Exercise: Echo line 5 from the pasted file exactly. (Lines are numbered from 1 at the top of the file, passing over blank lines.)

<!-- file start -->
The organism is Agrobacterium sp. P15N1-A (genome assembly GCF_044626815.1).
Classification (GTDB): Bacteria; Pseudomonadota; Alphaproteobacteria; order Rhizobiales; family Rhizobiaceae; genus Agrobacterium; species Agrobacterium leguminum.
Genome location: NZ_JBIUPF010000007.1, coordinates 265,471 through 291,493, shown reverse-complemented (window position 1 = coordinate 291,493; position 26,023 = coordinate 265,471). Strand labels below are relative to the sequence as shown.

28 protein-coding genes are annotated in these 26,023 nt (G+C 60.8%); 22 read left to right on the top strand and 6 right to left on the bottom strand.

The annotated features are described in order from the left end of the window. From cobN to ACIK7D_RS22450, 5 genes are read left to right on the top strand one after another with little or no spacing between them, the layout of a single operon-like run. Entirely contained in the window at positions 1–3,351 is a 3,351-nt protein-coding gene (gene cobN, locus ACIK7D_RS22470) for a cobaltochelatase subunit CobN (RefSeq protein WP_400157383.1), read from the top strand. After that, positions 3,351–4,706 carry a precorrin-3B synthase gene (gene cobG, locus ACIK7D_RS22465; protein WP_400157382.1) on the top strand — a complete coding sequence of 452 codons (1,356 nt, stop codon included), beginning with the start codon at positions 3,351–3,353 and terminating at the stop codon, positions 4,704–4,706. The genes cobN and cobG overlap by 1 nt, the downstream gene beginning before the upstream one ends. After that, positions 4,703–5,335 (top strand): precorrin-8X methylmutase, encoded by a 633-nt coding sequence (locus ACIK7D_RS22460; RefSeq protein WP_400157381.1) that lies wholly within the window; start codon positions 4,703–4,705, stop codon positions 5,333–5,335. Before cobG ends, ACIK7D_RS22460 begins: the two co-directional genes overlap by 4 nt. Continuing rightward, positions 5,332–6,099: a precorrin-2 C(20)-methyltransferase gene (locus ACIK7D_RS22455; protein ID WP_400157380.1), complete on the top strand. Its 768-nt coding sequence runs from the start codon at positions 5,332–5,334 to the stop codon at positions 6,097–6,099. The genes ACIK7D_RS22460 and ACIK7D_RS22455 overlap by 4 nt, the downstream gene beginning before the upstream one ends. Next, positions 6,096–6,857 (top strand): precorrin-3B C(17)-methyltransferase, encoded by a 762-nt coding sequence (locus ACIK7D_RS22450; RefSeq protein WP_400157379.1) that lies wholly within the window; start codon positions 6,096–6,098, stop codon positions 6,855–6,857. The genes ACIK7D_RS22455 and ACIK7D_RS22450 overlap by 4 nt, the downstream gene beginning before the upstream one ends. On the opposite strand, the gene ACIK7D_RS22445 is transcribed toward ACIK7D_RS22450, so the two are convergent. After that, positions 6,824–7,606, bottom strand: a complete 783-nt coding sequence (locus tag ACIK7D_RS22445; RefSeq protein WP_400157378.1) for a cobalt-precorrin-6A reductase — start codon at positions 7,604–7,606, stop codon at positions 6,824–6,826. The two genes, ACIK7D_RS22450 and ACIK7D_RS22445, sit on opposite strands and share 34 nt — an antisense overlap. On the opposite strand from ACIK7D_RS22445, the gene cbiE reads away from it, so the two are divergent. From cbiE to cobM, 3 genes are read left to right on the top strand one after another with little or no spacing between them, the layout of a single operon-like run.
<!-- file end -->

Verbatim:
The annotated features are described in order from the left end of the window. From cobN to ACIK7D_RS22450, 5 genes are read left to right on the top strand one after another with little or no spacing between them, the layout of a single operon-like run. Entirely contained in the window at positions 1–3,351 is a 3,351-nt protein-coding gene (gene cobN, locus ACIK7D_RS22470) for a cobaltochelatase subunit CobN (RefSeq protein WP_400157383.1), read from the top strand. After that, positions 3,351–4,706 carry a precorrin-3B synthase gene (gene cobG, locus ACIK7D_RS22465; protein WP_400157382.1) on the top strand — a complete coding sequence of 452 codons (1,356 nt, stop codon included), beginning with the start codon at positions 3,351–3,353 and terminating at the stop codon, positions 4,704–4,706. The genes cobN and cobG overlap by 1 nt, the downstream gene beginning before the upstream one ends. After that, positions 4,703–5,335 (top strand): precorrin-8X methylmutase, encoded by a 633-nt coding sequence (locus ACIK7D_RS22460; RefSeq protein WP_400157381.1) that lies wholly within the window; start codon positions 4,703–4,705, stop codon positions 5,333–5,335. Before cobG ends, ACIK7D_RS22460 begins: the two co-directional genes overlap by 4 nt. Continuing rightward, positions 5,332–6,099: a precorrin-2 C(20)-methyltransferase gene (locus ACIK7D_RS22455; protein ID WP_400157380.1), complete on the top strand. Its 768-nt coding sequence runs from the start codon at positions 5,332–5,334 to the stop codon at positions 6,097–6,099. The genes ACIK7D_RS22460 and ACIK7D_RS22455 overlap by 4 nt, the downstream gene beginning before the upstream one ends. Next, positions 6,096–6,857 (top strand): precorrin-3B C(17)-methyltransferase, encoded by a 762-nt coding sequence (locus ACIK7D_RS22450; RefSeq protein WP_400157379.1) that lies wholly within the window; start codon positions 6,096–6,098, stop codon positions 6,855–6,857. The genes ACIK7D_RS22455 and ACIK7D_RS22450 overlap by 4 nt, the downstream gene beginning before the upstream one ends. On the opposite strand, the gene ACIK7D_RS22445 is transcribed toward ACIK7D_RS22450, so the two are convergent. After that, positions 6,824–7,606, bottom strand: a complete 783-nt coding sequence (locus tag ACIK7D_RS22445; RefSeq protein WP_400157378.1) for a cobalt-precorrin-6A reductase — start codon at positions 7,604–7,606, stop codon at positions 6,824–6,826. The two genes, ACIK7D_RS22450 and ACIK7D_RS22445, sit on opposite strands and share 34 nt — an antisense overlap. On the opposite strand from ACIK7D_RS22445, the gene cbiE reads away from it, so the two are divergent. From cbiE to cobM, 3 genes are read left to right on the top strand one after another with little or no spacing between them, the layout of a single operon-like run.